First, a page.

The government’s flagship Train to Gain programme is “too bureaucratic” and overly complex, according to the Commons education and skills committee.
The report on post-16 skills described how firms had to sign 14 forms and use training agencies of varying quality to access the programme.
The MPs fear that much of the training funded under Train to Gain would have been paid for by employers anyway, and warned the government against making the programme its main vehicle for engaging with business.
About £900m of education funding is planned to be directed through Train to Gain by 2011.
Last month Personnel Today exclusively revealed Train to Gain was already failing to reach its targets less than a year after its launch. The service had reached only 70% of its target of 200,000 learners.
The committee’s report also expressed concern about the £30m spent on 400 ‘skills brokers’ to assess employers’ training needs.
“We are deeply concerned by some of the evidence we have received on Train to Gain brokerage, which raises questions about quality and suggests that in some cases brokers may be succeeding only in adding an extra, unwelcome layer of bureaucracy to the process,” said the report.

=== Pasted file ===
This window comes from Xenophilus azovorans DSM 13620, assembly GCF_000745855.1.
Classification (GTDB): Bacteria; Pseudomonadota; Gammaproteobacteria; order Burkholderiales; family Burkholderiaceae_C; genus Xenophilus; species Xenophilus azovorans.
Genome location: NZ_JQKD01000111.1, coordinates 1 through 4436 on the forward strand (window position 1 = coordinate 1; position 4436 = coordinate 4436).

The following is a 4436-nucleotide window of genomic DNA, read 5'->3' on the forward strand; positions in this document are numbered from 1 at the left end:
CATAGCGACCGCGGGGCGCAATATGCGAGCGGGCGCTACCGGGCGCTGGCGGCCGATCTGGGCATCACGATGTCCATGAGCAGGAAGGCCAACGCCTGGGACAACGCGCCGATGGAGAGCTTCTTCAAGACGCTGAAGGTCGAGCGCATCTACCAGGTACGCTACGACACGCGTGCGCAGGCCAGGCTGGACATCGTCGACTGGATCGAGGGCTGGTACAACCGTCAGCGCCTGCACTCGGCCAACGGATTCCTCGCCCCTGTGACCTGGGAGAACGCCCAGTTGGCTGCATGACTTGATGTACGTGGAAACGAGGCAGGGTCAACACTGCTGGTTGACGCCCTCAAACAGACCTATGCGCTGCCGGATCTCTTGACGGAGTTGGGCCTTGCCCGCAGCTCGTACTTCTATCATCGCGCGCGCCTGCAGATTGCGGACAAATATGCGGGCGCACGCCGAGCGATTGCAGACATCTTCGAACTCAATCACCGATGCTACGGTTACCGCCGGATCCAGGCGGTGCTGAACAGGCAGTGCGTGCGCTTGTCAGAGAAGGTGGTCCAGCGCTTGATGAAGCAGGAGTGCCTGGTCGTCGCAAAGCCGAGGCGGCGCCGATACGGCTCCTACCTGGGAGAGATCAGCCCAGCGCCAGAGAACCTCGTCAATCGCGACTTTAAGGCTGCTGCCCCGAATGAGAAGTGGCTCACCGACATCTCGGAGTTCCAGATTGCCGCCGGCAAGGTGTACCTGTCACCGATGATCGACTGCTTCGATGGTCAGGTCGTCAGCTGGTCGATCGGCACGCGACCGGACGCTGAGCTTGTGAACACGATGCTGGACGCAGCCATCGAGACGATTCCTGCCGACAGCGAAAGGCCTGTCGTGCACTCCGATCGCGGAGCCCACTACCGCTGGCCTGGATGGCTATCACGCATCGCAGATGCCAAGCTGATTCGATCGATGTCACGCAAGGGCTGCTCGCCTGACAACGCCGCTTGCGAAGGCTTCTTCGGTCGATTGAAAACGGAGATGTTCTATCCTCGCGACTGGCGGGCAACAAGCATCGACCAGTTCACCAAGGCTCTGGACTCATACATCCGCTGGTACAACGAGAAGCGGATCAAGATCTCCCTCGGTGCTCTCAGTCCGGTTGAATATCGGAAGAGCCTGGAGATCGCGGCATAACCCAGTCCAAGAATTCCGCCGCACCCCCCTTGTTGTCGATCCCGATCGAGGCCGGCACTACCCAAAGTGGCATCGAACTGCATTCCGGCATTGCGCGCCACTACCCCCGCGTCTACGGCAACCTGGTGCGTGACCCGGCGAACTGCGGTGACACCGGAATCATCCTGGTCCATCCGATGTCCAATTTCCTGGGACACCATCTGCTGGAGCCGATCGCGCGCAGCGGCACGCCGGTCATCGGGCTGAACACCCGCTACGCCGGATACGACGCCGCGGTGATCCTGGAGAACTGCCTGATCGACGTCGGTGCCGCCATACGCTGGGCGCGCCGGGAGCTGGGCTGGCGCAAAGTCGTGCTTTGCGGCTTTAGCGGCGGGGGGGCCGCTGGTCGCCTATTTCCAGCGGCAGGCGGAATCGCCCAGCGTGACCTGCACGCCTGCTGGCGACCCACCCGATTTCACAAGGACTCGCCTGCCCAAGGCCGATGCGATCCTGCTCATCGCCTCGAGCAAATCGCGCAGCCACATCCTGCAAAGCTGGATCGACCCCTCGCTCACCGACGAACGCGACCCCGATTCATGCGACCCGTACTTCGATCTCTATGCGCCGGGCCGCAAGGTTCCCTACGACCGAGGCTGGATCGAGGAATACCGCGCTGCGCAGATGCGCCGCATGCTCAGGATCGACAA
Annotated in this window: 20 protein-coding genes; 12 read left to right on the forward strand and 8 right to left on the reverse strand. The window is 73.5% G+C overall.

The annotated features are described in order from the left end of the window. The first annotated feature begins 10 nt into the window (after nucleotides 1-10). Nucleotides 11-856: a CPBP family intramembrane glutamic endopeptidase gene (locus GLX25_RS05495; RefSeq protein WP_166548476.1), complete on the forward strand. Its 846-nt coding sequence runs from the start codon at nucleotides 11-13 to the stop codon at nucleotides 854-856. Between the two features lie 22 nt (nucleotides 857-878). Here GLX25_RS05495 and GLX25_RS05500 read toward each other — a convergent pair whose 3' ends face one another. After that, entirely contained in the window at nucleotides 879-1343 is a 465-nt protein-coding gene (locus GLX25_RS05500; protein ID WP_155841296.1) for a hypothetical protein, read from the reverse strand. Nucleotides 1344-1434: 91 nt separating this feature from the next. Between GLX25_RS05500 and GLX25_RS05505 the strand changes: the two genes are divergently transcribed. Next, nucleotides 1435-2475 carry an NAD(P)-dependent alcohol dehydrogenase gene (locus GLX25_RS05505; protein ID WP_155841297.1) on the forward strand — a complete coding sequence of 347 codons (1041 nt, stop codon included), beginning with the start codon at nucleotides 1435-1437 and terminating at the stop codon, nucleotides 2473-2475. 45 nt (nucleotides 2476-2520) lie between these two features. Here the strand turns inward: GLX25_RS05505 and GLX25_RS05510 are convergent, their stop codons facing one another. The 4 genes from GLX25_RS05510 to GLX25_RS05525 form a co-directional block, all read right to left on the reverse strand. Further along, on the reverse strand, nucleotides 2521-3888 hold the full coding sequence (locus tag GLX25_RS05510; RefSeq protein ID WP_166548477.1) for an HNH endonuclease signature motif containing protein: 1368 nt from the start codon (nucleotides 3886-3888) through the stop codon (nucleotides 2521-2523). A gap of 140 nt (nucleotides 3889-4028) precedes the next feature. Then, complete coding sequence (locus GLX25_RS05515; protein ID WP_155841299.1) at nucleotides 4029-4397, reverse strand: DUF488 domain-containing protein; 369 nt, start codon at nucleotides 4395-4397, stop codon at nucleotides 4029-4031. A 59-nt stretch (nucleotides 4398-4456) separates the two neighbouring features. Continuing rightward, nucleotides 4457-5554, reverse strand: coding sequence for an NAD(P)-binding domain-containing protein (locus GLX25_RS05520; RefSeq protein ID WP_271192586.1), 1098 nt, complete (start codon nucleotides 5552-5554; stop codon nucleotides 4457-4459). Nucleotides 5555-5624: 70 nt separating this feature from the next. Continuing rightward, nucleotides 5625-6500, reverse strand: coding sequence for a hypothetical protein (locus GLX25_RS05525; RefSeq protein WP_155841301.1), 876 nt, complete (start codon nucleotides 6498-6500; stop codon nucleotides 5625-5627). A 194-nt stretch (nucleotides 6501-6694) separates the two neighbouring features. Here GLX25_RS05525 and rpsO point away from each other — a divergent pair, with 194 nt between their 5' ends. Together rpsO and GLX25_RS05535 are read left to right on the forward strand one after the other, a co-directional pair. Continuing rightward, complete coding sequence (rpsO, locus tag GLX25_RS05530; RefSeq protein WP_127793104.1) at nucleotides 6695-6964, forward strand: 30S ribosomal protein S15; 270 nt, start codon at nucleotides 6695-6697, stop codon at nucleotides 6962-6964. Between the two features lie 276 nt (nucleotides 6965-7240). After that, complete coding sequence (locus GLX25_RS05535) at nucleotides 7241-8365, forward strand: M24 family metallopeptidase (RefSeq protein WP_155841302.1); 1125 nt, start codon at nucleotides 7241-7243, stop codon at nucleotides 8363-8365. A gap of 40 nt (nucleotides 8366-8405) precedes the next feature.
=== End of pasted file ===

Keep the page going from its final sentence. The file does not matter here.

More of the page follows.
David Frost, director general of the British Chambers of Commerce, said: “Employers want to engage with the training system to ensure they have a workforce equipped to meet the challenges of the globalised economy yet, as the report identifies, are often frustrated by its complexity.”
But Mary Chapman, chief executive of the Chartered Management Institute, welcomed the call for a stronger focus on management skills.